Central churches staffed by secular or monastic clergy provided a focus for mission and ministry amongst the smaller tribal communities of Anglo-Saxon England.
In Norman times the manor became the local administrative unit. Churches were built by monastic communities, local lords and others to serve the people living on their estates.
The wealth of the wool trade: St Mary’s Worstead, Norfolk
Over the centuries wealthy parishioners beautified and enlarged their churches and left fine monuments to their name.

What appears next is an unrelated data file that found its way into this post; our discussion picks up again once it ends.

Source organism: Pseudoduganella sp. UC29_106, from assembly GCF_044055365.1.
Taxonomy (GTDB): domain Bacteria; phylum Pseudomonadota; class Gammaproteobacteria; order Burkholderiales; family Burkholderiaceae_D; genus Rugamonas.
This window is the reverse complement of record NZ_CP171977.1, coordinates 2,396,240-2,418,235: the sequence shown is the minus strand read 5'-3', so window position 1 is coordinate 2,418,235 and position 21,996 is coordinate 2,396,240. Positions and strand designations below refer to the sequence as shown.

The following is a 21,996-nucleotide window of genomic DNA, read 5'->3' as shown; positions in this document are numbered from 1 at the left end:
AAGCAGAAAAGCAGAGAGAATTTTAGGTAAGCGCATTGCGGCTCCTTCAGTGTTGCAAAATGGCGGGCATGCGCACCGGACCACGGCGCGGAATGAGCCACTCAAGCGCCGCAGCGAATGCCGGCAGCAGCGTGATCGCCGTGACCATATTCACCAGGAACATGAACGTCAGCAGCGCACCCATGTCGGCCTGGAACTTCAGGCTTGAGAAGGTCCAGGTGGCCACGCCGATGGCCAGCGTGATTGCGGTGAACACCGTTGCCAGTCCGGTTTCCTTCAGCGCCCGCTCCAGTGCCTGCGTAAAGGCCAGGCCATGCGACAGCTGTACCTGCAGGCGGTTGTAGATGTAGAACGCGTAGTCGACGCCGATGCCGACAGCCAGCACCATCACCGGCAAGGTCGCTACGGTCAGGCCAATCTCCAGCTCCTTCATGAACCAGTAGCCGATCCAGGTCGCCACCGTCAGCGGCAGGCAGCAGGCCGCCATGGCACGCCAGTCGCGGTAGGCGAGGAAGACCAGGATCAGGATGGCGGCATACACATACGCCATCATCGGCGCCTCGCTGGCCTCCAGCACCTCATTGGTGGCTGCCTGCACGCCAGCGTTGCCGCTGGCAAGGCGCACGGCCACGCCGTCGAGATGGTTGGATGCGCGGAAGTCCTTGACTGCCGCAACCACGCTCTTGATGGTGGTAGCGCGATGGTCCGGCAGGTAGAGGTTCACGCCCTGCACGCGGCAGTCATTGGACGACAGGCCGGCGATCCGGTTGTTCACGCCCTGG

The alabaster tomb of Lord and Lady Bardolph (1441),
benefactors of Dennington Church, Suffolk
In East Anglia medieval trade with Europe, particularly in wool, generated considerable wealth making Norwich the second city in the land.
A typical English parish church interior: SS Peter and Paul, Salle in Norfolk
The Anglican Centre in Rome is a UK
Charity with a world-wide mission.
Interim Director: The Very Revd Dr John Shepherd
Deputy Director: Revd Dr Justin Lewis-Anthony
The Anglican Centre in Rome,
Palazzo Doria Pamphilj,
Piazza del Collegio Romano 2,
00186 Roma, Italy.
Contact us by phone on:
+39 06 678 0302
Send your enquiries to: